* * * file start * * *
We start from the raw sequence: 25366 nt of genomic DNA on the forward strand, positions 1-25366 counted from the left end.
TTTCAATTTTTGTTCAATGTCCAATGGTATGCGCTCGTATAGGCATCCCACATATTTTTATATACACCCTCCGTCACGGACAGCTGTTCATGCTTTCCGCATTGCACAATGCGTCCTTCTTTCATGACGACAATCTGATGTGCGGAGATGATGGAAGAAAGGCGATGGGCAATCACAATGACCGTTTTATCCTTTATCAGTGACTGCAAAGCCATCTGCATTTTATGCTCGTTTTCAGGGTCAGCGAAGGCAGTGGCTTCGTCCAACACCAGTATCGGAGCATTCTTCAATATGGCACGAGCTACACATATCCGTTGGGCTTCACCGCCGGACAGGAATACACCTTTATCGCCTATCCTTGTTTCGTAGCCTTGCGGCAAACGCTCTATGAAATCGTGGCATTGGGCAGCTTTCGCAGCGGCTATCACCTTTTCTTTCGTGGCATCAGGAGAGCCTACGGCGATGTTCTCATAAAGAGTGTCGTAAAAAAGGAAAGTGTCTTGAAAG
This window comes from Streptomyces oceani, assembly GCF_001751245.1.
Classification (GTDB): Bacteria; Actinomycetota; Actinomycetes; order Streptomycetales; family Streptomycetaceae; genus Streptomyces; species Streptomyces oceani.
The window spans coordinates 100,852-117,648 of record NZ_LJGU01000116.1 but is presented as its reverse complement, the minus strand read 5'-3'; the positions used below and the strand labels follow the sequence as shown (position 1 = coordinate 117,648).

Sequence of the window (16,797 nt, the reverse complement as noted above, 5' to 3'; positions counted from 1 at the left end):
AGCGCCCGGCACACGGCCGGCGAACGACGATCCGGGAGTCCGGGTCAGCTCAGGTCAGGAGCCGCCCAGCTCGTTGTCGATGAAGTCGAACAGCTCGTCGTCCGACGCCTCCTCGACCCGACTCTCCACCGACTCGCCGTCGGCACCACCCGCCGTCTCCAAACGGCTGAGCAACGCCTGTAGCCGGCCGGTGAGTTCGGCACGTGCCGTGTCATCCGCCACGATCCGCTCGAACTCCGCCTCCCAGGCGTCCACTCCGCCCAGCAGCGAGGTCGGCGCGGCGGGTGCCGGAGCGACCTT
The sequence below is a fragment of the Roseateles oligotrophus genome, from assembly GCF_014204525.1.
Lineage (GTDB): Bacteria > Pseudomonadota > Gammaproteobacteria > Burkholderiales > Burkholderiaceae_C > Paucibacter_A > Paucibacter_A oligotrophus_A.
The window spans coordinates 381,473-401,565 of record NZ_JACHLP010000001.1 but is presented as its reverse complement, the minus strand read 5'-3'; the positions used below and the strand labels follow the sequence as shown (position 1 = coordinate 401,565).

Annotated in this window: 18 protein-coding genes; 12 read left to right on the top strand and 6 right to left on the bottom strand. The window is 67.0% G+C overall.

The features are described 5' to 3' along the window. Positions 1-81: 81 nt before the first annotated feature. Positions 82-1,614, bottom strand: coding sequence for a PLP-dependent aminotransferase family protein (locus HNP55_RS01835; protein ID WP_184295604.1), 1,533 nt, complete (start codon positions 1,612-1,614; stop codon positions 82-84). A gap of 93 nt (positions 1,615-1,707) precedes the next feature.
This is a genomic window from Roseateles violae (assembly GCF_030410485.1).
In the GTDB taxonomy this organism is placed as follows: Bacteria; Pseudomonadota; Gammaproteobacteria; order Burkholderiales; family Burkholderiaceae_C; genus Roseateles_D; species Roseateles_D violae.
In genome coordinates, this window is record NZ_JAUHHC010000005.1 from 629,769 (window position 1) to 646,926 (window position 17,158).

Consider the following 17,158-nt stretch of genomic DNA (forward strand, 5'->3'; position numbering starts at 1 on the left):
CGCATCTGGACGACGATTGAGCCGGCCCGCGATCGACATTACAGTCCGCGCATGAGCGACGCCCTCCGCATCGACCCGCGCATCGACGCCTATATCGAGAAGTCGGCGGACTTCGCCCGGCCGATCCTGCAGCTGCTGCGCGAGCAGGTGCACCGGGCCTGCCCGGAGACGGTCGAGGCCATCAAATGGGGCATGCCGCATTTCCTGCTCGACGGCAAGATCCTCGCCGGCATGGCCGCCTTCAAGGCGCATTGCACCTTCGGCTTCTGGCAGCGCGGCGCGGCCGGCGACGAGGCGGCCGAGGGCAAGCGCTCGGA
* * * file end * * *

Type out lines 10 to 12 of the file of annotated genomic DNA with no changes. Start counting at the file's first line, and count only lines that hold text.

The window spans coordinates 381,473-401,565 of record NZ_JACHLP010000001.1 but is presented as its reverse complement, the minus strand read 5'-3'; the positions used below and the strand labels follow the sequence as shown (position 1 = coordinate 401,565).

Annotated in this window: 18 protein-coding genes; 12 read left to right on the top strand and 6 right to left on the bottom strand. The window is 67.0% G+C overall.

The features are described 5' to 3' along the window. Positions 1-81: 81 nt before the first annotated feature. Positions 82-1,614, bottom strand: coding sequence for a PLP-dependent aminotransferase family protein (locus HNP55_RS01835; protein ID WP_184295604.1), 1,533 nt, complete (start codon positions 1,612-1,614; stop codon positions 82-84). A gap of 93 nt (positions 1,615-1,707) precedes the next feature.